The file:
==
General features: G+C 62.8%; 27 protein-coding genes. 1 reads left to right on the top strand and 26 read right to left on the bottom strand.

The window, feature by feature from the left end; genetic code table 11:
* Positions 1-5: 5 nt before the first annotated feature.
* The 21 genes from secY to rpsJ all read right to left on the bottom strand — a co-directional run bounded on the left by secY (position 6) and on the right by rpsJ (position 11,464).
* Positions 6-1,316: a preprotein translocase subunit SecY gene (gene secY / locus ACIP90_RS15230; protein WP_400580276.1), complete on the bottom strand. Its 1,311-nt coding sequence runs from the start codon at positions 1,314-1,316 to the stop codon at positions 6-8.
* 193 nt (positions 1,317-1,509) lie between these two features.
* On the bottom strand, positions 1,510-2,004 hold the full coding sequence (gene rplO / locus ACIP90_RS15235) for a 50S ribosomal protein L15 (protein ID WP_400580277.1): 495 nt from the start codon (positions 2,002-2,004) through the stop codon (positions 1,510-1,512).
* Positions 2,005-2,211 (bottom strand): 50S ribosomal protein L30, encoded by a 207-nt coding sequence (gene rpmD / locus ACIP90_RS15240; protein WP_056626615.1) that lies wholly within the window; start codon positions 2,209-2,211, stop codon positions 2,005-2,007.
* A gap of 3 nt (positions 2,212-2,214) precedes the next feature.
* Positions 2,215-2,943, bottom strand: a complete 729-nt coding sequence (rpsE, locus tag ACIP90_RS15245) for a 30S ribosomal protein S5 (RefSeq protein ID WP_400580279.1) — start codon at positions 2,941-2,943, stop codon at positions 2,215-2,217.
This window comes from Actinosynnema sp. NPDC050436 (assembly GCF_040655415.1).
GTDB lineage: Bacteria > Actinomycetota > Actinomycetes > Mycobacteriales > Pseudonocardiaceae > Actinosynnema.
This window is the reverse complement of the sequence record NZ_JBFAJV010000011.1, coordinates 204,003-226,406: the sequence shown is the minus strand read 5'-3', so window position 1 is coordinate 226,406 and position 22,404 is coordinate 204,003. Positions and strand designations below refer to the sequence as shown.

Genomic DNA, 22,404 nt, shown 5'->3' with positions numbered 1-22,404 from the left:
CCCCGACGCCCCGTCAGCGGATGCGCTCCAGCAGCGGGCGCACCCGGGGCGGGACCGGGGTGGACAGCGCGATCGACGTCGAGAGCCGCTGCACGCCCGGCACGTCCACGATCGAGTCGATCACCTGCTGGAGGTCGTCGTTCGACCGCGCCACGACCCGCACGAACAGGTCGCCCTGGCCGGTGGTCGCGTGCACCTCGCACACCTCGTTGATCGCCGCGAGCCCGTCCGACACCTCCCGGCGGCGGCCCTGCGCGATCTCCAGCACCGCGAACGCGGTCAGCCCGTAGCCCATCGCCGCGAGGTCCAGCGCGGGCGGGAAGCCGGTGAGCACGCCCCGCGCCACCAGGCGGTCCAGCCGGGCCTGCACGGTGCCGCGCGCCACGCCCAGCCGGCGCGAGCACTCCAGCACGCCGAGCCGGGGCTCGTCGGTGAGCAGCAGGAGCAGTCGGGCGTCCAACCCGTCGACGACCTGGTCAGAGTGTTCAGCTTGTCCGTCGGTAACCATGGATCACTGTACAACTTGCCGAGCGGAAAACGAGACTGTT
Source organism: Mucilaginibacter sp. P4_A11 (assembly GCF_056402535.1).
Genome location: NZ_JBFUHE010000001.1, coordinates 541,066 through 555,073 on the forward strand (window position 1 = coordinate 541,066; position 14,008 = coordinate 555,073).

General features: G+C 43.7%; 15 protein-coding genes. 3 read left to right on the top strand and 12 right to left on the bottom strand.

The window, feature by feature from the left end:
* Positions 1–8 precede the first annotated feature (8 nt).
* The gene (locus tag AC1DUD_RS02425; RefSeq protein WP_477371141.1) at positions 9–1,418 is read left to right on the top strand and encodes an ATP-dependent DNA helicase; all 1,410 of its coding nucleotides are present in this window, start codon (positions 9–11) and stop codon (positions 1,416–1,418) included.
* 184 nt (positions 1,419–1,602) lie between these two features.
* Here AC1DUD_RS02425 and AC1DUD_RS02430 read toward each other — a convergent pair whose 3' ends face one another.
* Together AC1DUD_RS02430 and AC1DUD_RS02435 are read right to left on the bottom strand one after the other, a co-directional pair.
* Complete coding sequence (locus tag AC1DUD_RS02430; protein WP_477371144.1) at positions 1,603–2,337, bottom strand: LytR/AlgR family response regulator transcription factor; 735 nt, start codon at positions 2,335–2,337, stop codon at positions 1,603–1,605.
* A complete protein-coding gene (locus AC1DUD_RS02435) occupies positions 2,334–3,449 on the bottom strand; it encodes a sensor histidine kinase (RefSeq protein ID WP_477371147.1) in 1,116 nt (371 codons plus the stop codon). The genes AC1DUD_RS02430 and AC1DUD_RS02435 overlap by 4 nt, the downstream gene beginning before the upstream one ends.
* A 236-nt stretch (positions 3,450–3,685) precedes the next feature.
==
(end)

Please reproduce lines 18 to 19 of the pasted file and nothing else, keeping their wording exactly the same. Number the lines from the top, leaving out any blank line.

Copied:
General features: G+C 43.7%; 15 protein-coding genes. 3 read left to right on the top strand and 12 right to left on the bottom strand.

The window, feature by feature from the left end: